Inspection raises 'serious concerns' over prison healthcare
HMP Perth was criticised for long waiting times and breaches of confidentiality.
An inspection report has raised "serious concerns" over aspects of the provision of healthcare at a prison.
HM Inspectorate of Prisons for Scotland (HMIPS) rated the performance in this area at HMP Perth as "poor" in its latest publication.
Breaches of confidentiality, the apparent ineffectiveness of the smoking cessation service and problems maintaining a suitable workforce were among the issues raised by inspectors.
The HMIPS revealed it immediately escalated its concerns to the prison's healthcare provider, NHS Tayside, and local Scottish Prison Service (SPS) managers setting out action to be taken.
Nevertheless, inspectors said the findings should not overshadow the wider conclusions of the report, which found HMP Perth "did many things to a high standard and should be commended".
The jail holds male inmates on short and long sentences, as well as those on remand, and there were 663 prisoners under its roof at the time of the inspection in May.
On health and wellbeing within the prison, the report found the time taken to give out medications had a "significantly negative impact" on prison life, such as by delaying prisoners in getting to work or education.
The healthcare team also described having "many challenges in maintaining a consistent and stable workforce", the report noted.
It added it found "a number of concerning instances where patient confidentiality was breached" and inspectors raised concerns about the process for managing clinical records within the prison.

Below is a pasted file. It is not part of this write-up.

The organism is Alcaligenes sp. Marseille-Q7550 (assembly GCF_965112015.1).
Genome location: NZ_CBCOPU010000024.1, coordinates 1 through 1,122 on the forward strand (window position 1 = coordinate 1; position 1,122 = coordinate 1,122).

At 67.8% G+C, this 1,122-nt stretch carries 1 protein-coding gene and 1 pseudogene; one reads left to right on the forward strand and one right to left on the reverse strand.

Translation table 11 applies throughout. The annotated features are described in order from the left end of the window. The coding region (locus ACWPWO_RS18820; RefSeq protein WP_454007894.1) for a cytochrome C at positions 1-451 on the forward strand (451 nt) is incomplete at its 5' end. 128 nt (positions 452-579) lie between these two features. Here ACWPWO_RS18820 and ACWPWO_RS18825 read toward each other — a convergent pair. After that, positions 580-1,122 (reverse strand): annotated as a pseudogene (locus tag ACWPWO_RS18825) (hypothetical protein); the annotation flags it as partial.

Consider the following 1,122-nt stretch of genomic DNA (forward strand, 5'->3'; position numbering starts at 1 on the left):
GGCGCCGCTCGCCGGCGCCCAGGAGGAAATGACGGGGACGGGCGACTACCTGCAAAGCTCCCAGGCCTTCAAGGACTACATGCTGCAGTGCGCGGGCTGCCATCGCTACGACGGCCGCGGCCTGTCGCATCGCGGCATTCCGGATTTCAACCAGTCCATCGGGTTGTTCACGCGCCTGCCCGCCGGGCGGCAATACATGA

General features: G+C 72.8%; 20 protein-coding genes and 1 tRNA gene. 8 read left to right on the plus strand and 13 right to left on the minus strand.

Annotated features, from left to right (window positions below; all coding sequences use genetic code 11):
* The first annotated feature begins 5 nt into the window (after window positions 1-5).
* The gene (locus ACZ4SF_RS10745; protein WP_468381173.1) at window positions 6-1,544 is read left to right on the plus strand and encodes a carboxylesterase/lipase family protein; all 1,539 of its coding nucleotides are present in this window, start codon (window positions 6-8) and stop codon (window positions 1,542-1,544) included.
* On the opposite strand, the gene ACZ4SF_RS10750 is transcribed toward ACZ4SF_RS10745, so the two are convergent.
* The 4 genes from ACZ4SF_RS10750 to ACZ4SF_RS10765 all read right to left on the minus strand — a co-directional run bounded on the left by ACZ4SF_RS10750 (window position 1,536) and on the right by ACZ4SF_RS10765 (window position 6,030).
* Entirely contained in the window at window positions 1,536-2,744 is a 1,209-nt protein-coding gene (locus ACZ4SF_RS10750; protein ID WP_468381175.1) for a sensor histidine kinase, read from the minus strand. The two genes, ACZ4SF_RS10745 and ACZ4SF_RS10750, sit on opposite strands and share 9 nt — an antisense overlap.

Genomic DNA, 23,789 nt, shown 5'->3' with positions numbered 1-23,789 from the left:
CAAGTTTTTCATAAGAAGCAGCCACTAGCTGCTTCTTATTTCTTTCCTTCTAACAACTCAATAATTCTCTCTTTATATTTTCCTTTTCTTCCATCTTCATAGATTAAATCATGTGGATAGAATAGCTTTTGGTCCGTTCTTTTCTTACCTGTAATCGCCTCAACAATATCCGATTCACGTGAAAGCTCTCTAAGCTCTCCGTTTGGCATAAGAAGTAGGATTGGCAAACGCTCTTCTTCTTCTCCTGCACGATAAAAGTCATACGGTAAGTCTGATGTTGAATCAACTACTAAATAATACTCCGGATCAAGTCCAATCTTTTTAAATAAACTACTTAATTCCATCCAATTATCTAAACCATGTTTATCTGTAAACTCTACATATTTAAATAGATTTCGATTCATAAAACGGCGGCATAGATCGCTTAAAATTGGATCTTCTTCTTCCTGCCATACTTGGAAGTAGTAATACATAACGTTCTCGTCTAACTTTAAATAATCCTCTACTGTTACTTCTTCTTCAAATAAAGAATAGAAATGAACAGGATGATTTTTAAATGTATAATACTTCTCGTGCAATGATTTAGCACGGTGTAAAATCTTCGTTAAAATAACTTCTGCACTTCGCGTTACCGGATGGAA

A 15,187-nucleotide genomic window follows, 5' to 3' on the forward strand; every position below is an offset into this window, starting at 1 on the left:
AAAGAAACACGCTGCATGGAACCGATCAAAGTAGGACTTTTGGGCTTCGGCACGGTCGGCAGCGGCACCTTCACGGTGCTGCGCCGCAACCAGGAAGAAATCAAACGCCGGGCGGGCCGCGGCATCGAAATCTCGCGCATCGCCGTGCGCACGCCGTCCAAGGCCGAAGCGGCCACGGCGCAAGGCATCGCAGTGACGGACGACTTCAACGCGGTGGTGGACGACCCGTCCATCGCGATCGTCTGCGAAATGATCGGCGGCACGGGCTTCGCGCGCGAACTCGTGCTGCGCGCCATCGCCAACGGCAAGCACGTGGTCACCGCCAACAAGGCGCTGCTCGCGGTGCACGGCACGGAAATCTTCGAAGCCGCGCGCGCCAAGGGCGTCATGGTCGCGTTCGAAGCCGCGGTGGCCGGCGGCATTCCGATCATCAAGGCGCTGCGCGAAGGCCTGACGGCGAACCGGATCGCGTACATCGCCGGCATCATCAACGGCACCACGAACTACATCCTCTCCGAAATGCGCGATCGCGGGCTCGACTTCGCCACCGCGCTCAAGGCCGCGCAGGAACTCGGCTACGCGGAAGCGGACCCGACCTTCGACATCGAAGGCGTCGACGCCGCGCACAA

Inspectors further aired fears about the effectiveness of services to quit smoking at the jail.
"Only two out of 138 patients registered with the smoking cessation service in 2017 were smoke-free at 12 weeks, which was a concern," the document said.
It added that while waiting times were generally acceptable, patients had a four week wait for a GP appointment and to see the mental health team.
The report also went on: "During the staff discussions, staff highlighted some concerns including the strain on prison staff due to an increase in the numbers of prisoners being under the influence of substances."
HMIPS said it is "reassured" appropriate steps are being taken by the SPS and NHS Tayside to respond to the concerns and it vowed to return to the prison for further inspections before the end of the year and in late 2019.
In their report, inspectors praised the dedication of the prison's throughcare support officers and the establishment of a club for men to talk about their health and wellbeing issues.
Perth and Kinross Health and Social Care Partnership, involving NHS Tayside and the local council, hosts prisoner healthcare services on behalf of the health board.
It said the problem of the time taken to administer medication has already been addressed and that all the issues identified are being progressed through an improvement plan.
Chief officer for the partnership, Robert Packham, said: "We accept all the recommendations in the inspection report and will continue to work to improve healthcare services at HMP Perth.
"We will learn from the more critical aspects of the report and the observations and feedback from the inspectors is helpful in showing where improvements can be made."